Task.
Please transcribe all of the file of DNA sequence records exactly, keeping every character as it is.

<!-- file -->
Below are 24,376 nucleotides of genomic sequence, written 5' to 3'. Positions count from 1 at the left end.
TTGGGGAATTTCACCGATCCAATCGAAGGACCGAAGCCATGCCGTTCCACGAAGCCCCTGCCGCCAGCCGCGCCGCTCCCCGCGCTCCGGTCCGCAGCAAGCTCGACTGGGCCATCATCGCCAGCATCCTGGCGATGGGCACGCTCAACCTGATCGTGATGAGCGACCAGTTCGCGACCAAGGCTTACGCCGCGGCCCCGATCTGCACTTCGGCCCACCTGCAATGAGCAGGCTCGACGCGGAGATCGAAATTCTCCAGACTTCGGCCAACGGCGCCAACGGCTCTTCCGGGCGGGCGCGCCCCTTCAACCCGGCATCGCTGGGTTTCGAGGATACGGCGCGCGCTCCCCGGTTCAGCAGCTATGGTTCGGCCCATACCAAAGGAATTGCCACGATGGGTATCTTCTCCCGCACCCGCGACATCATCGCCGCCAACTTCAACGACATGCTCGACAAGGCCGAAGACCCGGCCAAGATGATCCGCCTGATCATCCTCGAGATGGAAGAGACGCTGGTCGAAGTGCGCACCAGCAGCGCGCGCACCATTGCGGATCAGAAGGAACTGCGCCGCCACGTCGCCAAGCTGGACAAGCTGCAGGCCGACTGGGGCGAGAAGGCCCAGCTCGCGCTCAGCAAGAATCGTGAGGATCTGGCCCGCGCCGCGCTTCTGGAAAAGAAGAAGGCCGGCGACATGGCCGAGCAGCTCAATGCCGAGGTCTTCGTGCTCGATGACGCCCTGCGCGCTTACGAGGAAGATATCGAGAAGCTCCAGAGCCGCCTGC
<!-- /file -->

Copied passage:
Below are 24,376 nucleotides of genomic sequence, written 5' to 3'. Positions count from 1 at the left end.
TTGGGGAATTTCACCGATCCAATCGAAGGACCGAAGCCATGCCGTTCCACGAAGCCCCTGCCGCCAGCCGCGCCGCTCCCCGCGCTCCGGTCCGCAGCAAGCTCGACTGGGCCATCATCGCCAGCATCCTGGCGATGGGCACGCTCAACCTGATCGTGATGAGCGACCAGTTCGCGACCAAGGCTTACGCCGCGGCCCCGATCTGCACTTCGGCCCACCTGCAATGAGCAGGCTCGACGCGGAGATCGAAATTCTCCAGACTTCGGCCAACGGCGCCAACGGCTCTTCCGGGCGGGCGCGCCCCTTCAACCCGGCATCGCTGGGTTTCGAGGATACGGCGCGCGCTCCCCGGTTCAGCAGCTATGGTTCGGCCCATACCAAAGGAATTGCCACGATGGGTATCTTCTCCCGCACCCGCGACATCATCGCCGCCAACTTCAACGACATGCTCGACAAGGCCGAAGACCCGGCCAAGATGATCCGCCTGATCATCCTCGAGATGGAAGAGACGCTGGTCGAAGTGCGCACCAGCAGCGCGCGCACCATTGCGGATCAGAAGGAACTGCGCCGCCACGTCGCCAAGCTGGACAAGCTGCAGGCCGACTGGGGCGAGAAGGCCCAGCTCGCGCTCAGCAAGAATCGTGAGGATCTGGCCCGCGCCGCGCTTCTGGAAAAGAAGAAGGCCGGCGACATGGCCGAGCAGCTCAATGCCGAGGTCTTCGTGCTCGATGACGCCCTGCGCGCTTACGAGGAAGATATCGAGAAGCTCCAGAGCCGCCTGC